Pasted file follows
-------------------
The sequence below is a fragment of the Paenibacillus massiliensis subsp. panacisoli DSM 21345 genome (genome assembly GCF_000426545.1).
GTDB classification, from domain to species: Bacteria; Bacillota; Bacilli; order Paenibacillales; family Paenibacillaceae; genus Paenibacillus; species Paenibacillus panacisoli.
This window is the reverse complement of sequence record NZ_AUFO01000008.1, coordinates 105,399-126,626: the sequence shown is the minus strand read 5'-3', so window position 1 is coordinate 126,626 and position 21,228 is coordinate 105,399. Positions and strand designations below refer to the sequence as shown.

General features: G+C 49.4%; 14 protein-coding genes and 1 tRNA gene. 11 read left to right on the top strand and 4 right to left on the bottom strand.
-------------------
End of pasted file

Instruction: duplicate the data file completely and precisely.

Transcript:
The sequence below is a fragment of the Paenibacillus massiliensis subsp. panacisoli DSM 21345 genome (genome assembly GCF_000426545.1).
GTDB classification, from domain to species: Bacteria; Bacillota; Bacilli; order Paenibacillales; family Paenibacillaceae; genus Paenibacillus; species Paenibacillus panacisoli.
This window is the reverse complement of sequence record NZ_AUFO01000008.1, coordinates 105,399-126,626: the sequence shown is the minus strand read 5'-3', so window position 1 is coordinate 126,626 and position 21,228 is coordinate 105,399. Positions and strand designations below refer to the sequence as shown.

General features: G+C 49.4%; 14 protein-coding genes and 1 tRNA gene. 11 read left to right on the top strand and 4 right to left on the bottom strand.